This Week in Immigration Reform — Week Ending July31

Immigration_reform_Updates_blueWeek Ending July 31

This week in immigration: NCLR responds to Donald Trump’s mass deportation proposal; check out the facts about immigrants and Medicare; and read a blog post featuring citizenship lending circles.

  • NCLR Deputy Vice President, Clarissa Martinez de Castro was interviewed by Univision for their nightly news segment on Donald Trump’s proposal that the 11 million undocumented immigrants in this country should be deported:  You can see her response here.
  • This week Medicare — which provides healthcare coverage to America’s seniors — turned 50.  It’s a good opportunity to highlight that immigrants have been contributing to Medicare and helping to sustain the program.  Check out our infographic for more info:
  • This week on the NCLR blog, we featured the work NCLR Affiliate, Mission Asset Fund (MAF).  MAF recently received an NCLR Family Strengthening Award at this year’s NCLR Annual Conference in Kansas City.

MAF has formalized the process of Lending Circles, in which a small number of people agree to lend money to each other at no interest, by having registered participants’ payments reported to the national credit bureaus. This helps people who may not otherwise have had access to get into the mainstream financial system, says Ximena Arias, Financial Services Manager at MAF.

Lending Circles can help those who have specific goals in mind, such as paying the application fee to become a citizen. Watch the video to hear Karla Henriquez who has experienced the process both as a participant and as the Programs Coordinator for MAF.

Happy 50th, Medicaid!

As part of our larger mission to reduce disparities and advance equity, NCLR has long worked to increase the number of individuals with affordable and accessible quality health insurance coverage and care. As we celebrate the 50th anniversary of the Medicaid program, it’s important to pause and remind ourselves what a critical resource this program has been to millions of Americans—especially children, those with disabilities, and low-income families. Today, Medicaid covers 72.2 million Americans, including 33 million children, representing the largest source of health insurance in the country.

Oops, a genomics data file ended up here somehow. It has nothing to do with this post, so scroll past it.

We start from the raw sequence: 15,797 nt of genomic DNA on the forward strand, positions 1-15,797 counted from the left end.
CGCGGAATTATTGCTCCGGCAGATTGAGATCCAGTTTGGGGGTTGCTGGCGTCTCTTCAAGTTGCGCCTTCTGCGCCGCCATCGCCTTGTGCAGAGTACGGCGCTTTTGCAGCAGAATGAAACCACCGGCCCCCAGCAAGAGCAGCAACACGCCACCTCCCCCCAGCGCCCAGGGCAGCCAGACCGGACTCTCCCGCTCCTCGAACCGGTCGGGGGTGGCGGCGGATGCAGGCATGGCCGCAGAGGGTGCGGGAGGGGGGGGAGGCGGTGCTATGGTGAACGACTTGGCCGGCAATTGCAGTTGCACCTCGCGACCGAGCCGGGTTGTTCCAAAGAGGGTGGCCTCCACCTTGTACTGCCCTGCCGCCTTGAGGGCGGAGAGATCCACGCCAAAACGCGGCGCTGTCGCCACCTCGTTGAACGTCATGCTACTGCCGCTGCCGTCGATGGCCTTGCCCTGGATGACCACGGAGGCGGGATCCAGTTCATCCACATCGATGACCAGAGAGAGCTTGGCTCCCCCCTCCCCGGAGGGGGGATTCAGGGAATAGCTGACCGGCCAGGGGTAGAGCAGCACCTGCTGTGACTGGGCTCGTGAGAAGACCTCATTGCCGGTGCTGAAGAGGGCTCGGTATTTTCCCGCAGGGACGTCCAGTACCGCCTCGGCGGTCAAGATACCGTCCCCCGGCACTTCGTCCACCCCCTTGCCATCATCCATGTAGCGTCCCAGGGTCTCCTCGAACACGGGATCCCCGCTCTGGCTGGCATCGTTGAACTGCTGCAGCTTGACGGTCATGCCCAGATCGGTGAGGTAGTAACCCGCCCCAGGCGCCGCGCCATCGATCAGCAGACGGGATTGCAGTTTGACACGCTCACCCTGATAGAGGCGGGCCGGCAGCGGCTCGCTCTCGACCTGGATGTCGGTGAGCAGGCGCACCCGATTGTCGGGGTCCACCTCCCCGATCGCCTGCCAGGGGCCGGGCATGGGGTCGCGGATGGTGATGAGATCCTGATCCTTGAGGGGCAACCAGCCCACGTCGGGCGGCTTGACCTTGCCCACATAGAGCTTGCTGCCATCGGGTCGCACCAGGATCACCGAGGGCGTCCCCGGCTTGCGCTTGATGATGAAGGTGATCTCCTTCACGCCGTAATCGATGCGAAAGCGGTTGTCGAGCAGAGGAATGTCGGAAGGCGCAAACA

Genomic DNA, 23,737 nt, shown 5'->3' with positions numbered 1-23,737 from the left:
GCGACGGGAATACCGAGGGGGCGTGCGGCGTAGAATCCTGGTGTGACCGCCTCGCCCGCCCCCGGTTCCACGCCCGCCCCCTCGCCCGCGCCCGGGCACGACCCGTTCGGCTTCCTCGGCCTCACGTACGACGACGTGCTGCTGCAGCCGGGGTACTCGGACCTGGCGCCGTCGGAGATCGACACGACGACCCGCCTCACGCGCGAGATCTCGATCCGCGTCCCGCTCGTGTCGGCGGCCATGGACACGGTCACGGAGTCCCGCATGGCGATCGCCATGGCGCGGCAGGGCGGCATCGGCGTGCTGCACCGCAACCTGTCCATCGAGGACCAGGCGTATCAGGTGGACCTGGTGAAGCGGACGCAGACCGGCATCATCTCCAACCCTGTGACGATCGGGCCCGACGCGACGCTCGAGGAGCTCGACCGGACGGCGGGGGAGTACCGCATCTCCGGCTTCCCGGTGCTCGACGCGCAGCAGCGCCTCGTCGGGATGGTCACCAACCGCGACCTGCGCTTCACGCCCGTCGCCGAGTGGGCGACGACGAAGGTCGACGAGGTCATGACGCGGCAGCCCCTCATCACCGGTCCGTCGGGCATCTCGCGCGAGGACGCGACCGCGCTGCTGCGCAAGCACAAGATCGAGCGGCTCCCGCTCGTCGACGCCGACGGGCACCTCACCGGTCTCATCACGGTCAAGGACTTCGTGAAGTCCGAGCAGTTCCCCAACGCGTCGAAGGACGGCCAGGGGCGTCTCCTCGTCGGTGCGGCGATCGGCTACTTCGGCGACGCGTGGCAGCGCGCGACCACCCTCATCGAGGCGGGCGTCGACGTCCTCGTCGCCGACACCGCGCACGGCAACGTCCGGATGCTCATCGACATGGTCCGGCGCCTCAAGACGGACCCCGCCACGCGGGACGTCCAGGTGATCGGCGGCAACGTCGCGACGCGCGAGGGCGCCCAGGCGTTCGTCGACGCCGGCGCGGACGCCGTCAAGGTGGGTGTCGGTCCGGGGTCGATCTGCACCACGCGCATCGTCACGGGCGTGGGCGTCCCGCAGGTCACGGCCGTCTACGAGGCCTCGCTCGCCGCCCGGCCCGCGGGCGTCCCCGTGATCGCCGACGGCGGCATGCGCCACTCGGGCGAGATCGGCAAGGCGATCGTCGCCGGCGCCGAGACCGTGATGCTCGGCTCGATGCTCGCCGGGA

As all of us know, the value of health insurance goes beyond better health. We know having access to the basic necessity of good health care improves the lives of people overall. It provides greater financial and social stability to families. It also markedly improves the educational prospects and chances for success later on in life for children. In short, health care is a critical building block of a better life.

Medicaid Yields Long-Term Returns

As various studies have demonstrated, Medicaid is an investment that yields long-term returns beyond the benefit of quality, affordable health insurance coverage and care. One review of the latest research highlights the various ways in which the Medicaid program provides long-term returns for children, including better health status as adults, greater academic achievement, and enhanced economic mobility. For example, children with access to Medicaid have lower incidences of high blood pressure, and report lower rates of hospitalization and emergency room visits in adulthood. Additionally, Medicaid coverage plays a role in greater academic achievement, as those who have benefited were 9.7% less likely to drop out of high school and 5.5% more likely to graduate from college.

Medicaid_Ann_020Medicaid Has Been Good for States